Chronic conditions / diseases
Acute conditions / diseases
Past and present – for both chronic and acute history
Surgical and trauma history
Ocular history
Recreational history
Family history

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Chronic Diseases

Chronic diseases are defined as conditions that last 1 year or more and require ongoing medical attention or limit activities of daily living. Chronic diseases such as heart disease, cancer, and diabetes are the leading causes of death and disability worldwide.

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People who suffer from diabetes for many years may be at risk of a condition known as diabetic retinopathy. Diabetic retinopathy is the leading cause of blindness worldwide9. This condition is related to high blood sugar levels and affects the blood vessels of the eye and the retina, which can result in serious loss of vision and blindness. Diabetics also run a higher risk of developing cataracts and glaucoma. Monitoring for retinal changes can help prevent blindness and other diabetic complications.

Figure 7.1: Diabetic Retinopathy3

High Blood Pressure (Hypertension)

Uncontrolled, elevated blood pressure can be linked to a host of health issues, including diabetes, heart disease, and obesity. High blood pressure damages the tiny, delicate blood vessels that supply blood to the eyes, causing:

Retinopathy: Damage to the light-sensitive retina can lead to bleeding in the eye, blurred vision, and complete loss of vision. It is an even greater risk if the workers have both diabetes and high blood pressure.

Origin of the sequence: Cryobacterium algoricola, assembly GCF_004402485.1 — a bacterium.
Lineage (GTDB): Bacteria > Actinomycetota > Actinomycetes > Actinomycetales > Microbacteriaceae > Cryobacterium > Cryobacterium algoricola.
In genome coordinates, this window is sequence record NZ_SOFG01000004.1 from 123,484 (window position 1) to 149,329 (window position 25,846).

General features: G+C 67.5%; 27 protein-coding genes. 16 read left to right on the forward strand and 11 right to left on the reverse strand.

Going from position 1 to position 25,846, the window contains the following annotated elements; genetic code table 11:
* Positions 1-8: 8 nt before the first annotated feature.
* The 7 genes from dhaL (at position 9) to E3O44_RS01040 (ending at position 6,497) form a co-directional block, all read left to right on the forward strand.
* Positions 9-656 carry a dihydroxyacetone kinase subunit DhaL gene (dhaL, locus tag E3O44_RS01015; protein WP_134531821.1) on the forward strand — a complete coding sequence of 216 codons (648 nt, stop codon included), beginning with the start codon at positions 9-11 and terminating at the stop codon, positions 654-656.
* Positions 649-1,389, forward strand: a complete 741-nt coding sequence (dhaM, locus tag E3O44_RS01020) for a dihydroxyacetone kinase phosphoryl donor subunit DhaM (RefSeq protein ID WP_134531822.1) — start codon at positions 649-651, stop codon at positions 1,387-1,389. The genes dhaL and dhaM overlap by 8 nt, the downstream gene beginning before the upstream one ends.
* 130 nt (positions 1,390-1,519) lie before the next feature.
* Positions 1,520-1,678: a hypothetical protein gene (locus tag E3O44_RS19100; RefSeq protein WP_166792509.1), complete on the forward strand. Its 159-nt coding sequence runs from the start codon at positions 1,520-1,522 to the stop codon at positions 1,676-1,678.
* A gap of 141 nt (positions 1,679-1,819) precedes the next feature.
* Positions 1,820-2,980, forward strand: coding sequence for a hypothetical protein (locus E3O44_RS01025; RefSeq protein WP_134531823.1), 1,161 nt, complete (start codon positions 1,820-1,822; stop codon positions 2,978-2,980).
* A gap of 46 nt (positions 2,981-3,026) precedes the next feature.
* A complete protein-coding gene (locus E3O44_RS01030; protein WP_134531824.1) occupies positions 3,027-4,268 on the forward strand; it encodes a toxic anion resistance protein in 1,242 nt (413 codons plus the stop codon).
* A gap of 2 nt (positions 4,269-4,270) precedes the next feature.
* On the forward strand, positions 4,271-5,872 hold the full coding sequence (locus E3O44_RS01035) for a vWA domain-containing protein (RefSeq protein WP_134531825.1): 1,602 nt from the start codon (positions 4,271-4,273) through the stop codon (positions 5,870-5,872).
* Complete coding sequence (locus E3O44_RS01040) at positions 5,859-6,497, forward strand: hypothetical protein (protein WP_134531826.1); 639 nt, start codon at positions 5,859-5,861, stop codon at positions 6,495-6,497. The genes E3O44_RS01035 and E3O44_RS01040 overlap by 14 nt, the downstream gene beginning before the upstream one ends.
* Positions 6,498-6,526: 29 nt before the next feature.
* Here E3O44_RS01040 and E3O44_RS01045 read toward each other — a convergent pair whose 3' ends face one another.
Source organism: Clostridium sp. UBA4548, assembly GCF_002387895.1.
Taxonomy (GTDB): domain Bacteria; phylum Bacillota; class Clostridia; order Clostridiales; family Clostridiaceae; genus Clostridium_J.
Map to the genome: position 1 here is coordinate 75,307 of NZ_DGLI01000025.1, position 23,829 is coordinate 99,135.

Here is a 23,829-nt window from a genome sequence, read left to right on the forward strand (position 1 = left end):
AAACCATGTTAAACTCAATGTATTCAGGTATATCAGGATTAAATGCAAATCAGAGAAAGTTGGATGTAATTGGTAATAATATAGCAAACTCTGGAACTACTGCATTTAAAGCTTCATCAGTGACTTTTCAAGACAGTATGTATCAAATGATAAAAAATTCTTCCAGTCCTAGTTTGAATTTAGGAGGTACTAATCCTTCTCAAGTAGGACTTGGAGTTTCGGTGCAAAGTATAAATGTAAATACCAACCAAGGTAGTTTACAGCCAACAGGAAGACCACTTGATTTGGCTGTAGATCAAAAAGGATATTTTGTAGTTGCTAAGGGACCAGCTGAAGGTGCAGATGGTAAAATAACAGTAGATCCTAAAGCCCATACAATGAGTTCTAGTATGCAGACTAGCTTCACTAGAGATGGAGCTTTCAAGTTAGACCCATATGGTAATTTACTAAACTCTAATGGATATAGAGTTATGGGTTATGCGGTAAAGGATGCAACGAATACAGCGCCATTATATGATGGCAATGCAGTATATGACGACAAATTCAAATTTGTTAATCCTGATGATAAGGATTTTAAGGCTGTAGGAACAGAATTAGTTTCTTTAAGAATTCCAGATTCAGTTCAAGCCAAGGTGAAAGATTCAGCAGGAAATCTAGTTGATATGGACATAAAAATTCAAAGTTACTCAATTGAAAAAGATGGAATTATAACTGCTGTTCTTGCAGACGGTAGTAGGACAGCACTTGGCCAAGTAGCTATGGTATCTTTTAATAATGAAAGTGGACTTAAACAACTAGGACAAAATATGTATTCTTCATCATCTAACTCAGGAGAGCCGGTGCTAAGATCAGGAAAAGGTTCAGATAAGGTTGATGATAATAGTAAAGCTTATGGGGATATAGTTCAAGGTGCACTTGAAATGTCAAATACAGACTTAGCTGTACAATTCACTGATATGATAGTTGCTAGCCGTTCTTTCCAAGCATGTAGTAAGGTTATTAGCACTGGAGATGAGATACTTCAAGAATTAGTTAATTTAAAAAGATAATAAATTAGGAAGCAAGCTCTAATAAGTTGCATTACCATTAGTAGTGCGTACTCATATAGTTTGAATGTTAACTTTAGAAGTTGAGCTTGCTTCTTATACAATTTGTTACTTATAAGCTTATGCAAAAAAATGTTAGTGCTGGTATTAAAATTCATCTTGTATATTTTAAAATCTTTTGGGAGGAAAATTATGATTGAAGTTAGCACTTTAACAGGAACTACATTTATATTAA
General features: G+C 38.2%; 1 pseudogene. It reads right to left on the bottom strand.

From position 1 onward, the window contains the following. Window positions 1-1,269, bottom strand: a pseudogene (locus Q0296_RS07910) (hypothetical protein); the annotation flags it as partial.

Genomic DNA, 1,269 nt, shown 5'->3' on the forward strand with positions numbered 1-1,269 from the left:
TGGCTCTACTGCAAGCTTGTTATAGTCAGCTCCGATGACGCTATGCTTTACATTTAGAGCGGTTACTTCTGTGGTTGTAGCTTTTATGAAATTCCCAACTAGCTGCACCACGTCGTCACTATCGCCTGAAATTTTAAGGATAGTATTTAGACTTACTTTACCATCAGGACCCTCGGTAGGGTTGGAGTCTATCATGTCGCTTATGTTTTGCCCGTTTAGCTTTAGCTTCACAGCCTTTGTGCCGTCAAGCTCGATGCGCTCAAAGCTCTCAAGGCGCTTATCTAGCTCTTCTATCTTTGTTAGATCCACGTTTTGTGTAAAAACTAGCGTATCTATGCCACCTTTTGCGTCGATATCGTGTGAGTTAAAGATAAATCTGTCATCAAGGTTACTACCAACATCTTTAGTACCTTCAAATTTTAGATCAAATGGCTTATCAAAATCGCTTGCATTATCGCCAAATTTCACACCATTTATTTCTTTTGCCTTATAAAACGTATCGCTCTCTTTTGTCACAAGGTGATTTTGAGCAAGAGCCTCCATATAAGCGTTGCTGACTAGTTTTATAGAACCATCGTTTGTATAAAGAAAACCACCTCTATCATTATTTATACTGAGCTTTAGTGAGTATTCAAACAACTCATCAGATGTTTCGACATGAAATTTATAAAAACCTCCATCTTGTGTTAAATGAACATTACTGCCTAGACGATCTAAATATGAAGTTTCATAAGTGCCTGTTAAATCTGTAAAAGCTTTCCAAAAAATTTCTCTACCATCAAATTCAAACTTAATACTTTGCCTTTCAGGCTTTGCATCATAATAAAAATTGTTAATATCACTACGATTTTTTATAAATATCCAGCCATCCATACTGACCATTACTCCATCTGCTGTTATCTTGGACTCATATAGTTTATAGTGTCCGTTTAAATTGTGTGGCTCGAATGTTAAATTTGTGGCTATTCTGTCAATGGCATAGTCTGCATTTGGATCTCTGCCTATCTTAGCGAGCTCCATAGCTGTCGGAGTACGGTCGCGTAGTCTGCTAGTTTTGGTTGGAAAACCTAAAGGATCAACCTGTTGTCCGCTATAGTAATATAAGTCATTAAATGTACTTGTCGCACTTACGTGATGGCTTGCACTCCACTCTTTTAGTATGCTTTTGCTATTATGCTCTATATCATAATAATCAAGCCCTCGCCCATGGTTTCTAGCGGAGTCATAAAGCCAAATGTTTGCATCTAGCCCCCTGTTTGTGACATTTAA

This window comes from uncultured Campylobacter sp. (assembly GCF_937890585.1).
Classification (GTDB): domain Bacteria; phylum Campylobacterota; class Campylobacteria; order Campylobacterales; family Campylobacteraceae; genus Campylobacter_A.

Choroidopathy: Fluid build-up under the retina is called choroidopathy. It can result in distorted vision or sometimes scarring that impairs vision.
Nerve damage or optic neuropathy: Blocked blood flow can damage the optic nerve, leading to bleeding within the eye and vision loss.

High Cholesterol

Low-Density Lipoprotein (LDL) can have devastating consequences to both systemic and ocular health. LDL transports cholesterol to artery walls and body tissue, for this reason, elevated LDL levels are considered a risk to health13. LDL can lead to narrowing of the veins and arteries, buildup in the walls of veins and arteries creates plaques. As a result of plaque buildup clots develop in an artery or as a result of plaque breaking off and moving to a narrower artery leading to a loss of function of the area supplied by the affected artery. When this artery is in the heart, it can lead to a heart attack. In the brain, it is a stroke. And in the eye, it is referred to as a retinal artery occlusion14.

Acute Condition / Disease

An acute disease appears suddenly and lasts for a short amount of time. This is different from chronic diseases, which develop gradually and remain for months on end. Some examples include the influenza virus, ear infections, sinusitis, and the common cold.

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Surgical History

Surgery, the branch of medicine that is concerned with the treatment of injuries, diseases, and other disorders by manual and instrumental means. A history of the surgical procedures that a worker has had, and complications therefrom involving the eyes is important when taking a surgical history.

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Trauma History

Trauma in the context of eyes and vision means the physical injury caused by a direct blow to the eye. The trauma may affect not only the eye, but the surrounding area, including adjacent tissue and bone structure. There are many different forms of trauma, varying in severity from minor injury to medical emergencies. Traumatic injury is caused by various forces from outside of the body, which can either be blunt or penetrating (sharp). Blunt trauma includes falls, road traffic crashes; crush injuries, assaults (punches, kicks) and burns. Penetrating trauma involves shooting, stabbing, or falling onto a sharp object (known as impalement). The eye can be injured (traumatised) in several different ways.